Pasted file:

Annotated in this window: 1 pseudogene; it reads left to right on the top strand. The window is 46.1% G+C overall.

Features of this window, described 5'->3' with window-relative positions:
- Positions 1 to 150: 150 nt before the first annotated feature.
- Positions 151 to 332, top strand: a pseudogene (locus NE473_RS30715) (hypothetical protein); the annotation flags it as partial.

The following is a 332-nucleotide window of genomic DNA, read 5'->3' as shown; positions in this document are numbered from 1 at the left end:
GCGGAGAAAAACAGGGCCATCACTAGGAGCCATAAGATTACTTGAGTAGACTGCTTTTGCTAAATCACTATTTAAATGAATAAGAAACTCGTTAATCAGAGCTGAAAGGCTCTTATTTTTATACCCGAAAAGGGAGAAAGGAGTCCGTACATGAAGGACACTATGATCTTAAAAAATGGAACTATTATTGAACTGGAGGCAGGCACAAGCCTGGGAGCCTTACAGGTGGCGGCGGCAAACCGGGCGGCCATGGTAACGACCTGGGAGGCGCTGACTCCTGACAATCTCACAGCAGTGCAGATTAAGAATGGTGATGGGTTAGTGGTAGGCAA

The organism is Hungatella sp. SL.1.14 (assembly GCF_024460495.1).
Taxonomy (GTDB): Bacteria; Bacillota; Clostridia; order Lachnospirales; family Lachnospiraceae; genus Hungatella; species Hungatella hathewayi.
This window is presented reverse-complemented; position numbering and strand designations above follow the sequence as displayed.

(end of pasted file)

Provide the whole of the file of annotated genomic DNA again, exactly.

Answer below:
Annotated in this window: 1 pseudogene; it reads left to right on the top strand. The window is 46.1% G+C overall.

Features of this window, described 5'->3' with window-relative positions:
- Positions 1 to 150: 150 nt before the first annotated feature.
- Positions 151 to 332, top strand: a pseudogene (locus NE473_RS30715) (hypothetical protein); the annotation flags it as partial.

The following is a 332-nucleotide window of genomic DNA, read 5'->3' as shown; positions in this document are numbered from 1 at the left end:
GCGGAGAAAAACAGGGCCATCACTAGGAGCCATAAGATTACTTGAGTAGACTGCTTTTGCTAAATCACTATTTAAATGAATAAGAAACTCGTTAATCAGAGCTGAAAGGCTCTTATTTTTATACCCGAAAAGGGAGAAAGGAGTCCGTACATGAAGGACACTATGATCTTAAAAAATGGAACTATTATTGAACTGGAGGCAGGCACAAGCCTGGGAGCCTTACAGGTGGCGGCGGCAAACCGGGCGGCCATGGTAACGACCTGGGAGGCGCTGACTCCTGACAATCTCACAGCAGTGCAGATTAAGAATGGTGATGGGTTAGTGGTAGGCAA

The organism is Hungatella sp. SL.1.14 (assembly GCF_024460495.1).
Taxonomy (GTDB): Bacteria; Bacillota; Clostridia; order Lachnospirales; family Lachnospiraceae; genus Hungatella; species Hungatella hathewayi.
This window is presented reverse-complemented; position numbering and strand designations above follow the sequence as displayed.